Format: Hardcover
I loved Belle Teal! Although it deals with mildly heavy subjects, it really shows them through the eyes of an innocent girl.
Belle Teal Harper is in the fifth grade. She meets a disliked African-American boy who becomes friends with her. However, one of her best friends has troubles with the boy, ending up in a serious fight.
This book kept my eyes glued to the page. This is a refreshing, fast-paced book that recaps how horrible racism is.
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A Kid's Review on September 15, 2005
Format: Hardcover
Author: Ann M. Martin

# of pages: 215

Publisher and Publication date: Scholastic Paperbacks-September 2001

ISBN: 0439098238

Price: $15.95

Imagine being a little girl that doesn't have very many friends, until someone new moves to her town. If you like books that give good detail and you could picture yourself there, then this is the book for you. In this book they teach you something, it gives you a message.

To begin this book has a great message. The message is you can't judge someone by the way someone else judges someone. Second, it makes you actually feel like it's something that's really happening. It describes things good and brings the characters to life. All in all it makes you feel like your really there. It gives really descriptive detail.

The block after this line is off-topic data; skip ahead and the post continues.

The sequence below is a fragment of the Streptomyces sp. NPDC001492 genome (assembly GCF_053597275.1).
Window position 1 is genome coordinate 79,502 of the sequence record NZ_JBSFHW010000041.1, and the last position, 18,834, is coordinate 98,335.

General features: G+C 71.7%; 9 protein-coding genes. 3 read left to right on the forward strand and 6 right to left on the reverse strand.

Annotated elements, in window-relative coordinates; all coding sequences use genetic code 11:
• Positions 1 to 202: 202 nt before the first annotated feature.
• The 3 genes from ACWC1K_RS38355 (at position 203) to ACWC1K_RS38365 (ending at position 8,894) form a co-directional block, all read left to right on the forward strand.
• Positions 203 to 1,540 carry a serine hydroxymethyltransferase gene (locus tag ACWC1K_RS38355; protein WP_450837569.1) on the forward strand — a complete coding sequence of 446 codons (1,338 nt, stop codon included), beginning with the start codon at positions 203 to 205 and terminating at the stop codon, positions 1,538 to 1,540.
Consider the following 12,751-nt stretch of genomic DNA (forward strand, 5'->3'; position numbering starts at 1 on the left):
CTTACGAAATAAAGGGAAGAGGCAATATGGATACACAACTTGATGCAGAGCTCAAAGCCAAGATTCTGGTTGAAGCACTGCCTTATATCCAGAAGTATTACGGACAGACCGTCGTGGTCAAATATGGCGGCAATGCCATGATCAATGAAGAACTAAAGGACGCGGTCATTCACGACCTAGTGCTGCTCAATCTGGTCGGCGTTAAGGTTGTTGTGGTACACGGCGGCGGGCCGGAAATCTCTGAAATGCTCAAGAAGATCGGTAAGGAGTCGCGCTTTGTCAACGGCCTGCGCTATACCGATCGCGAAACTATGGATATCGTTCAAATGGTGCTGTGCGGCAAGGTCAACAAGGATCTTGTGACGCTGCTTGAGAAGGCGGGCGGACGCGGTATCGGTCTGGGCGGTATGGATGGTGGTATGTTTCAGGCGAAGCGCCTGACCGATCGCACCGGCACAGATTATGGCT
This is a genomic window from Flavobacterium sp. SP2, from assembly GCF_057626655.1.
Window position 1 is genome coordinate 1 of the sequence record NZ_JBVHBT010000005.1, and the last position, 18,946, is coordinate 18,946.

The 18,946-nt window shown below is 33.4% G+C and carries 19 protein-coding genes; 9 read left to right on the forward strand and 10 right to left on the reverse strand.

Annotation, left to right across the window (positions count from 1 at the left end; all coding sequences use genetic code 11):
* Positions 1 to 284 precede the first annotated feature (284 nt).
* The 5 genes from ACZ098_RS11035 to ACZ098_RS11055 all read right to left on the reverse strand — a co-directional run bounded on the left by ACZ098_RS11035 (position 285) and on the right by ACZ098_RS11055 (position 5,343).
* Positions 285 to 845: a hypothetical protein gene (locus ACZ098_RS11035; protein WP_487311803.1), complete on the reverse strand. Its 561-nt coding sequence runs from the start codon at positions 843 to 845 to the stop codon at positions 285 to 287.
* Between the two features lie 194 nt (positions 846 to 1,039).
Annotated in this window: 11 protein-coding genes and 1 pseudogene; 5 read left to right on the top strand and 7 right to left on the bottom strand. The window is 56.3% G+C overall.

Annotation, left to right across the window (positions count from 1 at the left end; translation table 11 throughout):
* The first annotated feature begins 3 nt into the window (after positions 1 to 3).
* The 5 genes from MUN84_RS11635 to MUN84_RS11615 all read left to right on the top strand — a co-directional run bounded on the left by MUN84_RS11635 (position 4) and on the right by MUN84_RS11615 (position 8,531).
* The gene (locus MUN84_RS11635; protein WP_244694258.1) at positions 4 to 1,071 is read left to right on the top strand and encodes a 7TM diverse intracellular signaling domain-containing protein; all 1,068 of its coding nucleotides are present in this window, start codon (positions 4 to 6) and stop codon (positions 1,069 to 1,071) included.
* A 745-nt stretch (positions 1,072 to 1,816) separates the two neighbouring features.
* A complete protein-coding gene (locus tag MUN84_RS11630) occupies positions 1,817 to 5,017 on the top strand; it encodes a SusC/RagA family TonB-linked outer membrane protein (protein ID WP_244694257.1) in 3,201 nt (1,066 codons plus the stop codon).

This book kind of reminds me of my life, because I don't really have that many friends. The family in this book is modern when it comes to having money, and mine is the same. This book is so good, because you feel like you could just jump into it, and go right along with the story.

People who don't really like a lot of action in a book, should read this book. Girls would mostly like this book. My friend Danielle Bolin had just checked out this book, and I told her that it was a really good book. I said" so how did you like the book?" and she replied "it was very interesting and I really liked it!" The age that would like it best would range from about 9 to 13. Females would like it best rather than males. Boys that are into games, action, and things like that would probably not like this book.

What sticks out to me the most is that Belle Teal doesn't care what people think about her or her friends, and the message. You should read this book. So remember if you like books with good descriptive detail, then this is the book for you.